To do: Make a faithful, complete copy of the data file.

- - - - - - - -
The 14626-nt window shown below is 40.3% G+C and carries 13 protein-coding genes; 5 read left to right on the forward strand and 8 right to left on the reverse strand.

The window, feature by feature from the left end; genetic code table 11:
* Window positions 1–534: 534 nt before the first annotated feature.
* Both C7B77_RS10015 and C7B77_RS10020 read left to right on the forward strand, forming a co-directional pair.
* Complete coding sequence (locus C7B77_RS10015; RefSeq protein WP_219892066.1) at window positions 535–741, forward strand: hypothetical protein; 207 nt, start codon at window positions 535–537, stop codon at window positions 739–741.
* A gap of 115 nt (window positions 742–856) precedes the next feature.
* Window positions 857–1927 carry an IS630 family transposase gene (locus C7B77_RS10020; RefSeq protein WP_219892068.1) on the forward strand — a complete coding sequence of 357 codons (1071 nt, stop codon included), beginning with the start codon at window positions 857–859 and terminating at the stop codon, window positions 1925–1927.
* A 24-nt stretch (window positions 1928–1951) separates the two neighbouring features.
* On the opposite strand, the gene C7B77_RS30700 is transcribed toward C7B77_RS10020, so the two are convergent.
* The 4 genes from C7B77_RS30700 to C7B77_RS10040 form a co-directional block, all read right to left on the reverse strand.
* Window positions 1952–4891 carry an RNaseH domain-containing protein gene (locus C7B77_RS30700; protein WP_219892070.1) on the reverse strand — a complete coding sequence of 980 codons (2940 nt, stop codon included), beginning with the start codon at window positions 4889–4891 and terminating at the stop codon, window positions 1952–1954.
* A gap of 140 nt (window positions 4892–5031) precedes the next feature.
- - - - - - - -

The 14626-nt window shown below is 40.3% G+C and carries 13 protein-coding genes; 5 read left to right on the forward strand and 8 right to left on the reverse strand.

The window, feature by feature from the left end; genetic code table 11:
* Window positions 1–534: 534 nt before the first annotated feature.
* Both C7B77_RS10015 and C7B77_RS10020 read left to right on the forward strand, forming a co-directional pair.
* Complete coding sequence (locus C7B77_RS10015; RefSeq protein WP_219892066.1) at window positions 535–741, forward strand: hypothetical protein; 207 nt, start codon at window positions 535–537, stop codon at window positions 739–741.
* A gap of 115 nt (window positions 742–856) precedes the next feature.
* Window positions 857–1927 carry an IS630 family transposase gene (locus C7B77_RS10020; RefSeq protein WP_219892068.1) on the forward strand — a complete coding sequence of 357 codons (1071 nt, stop codon included), beginning with the start codon at window positions 857–859 and terminating at the stop codon, window positions 1925–1927.
* A 24-nt stretch (window positions 1928–1951) separates the two neighbouring features.
* On the opposite strand, the gene C7B77_RS30700 is transcribed toward C7B77_RS10020, so the two are convergent.
* The 4 genes from C7B77_RS30700 to C7B77_RS10040 form a co-directional block, all read right to left on the reverse strand.
* Window positions 1952–4891 carry an RNaseH domain-containing protein gene (locus C7B77_RS30700; protein WP_219892070.1) on the reverse strand — a complete coding sequence of 980 codons (2940 nt, stop codon included), beginning with the start codon at window positions 4889–4891 and terminating at the stop codon, window positions 1952–1954.
* A gap of 140 nt (window positions 4892–5031) precedes the next feature.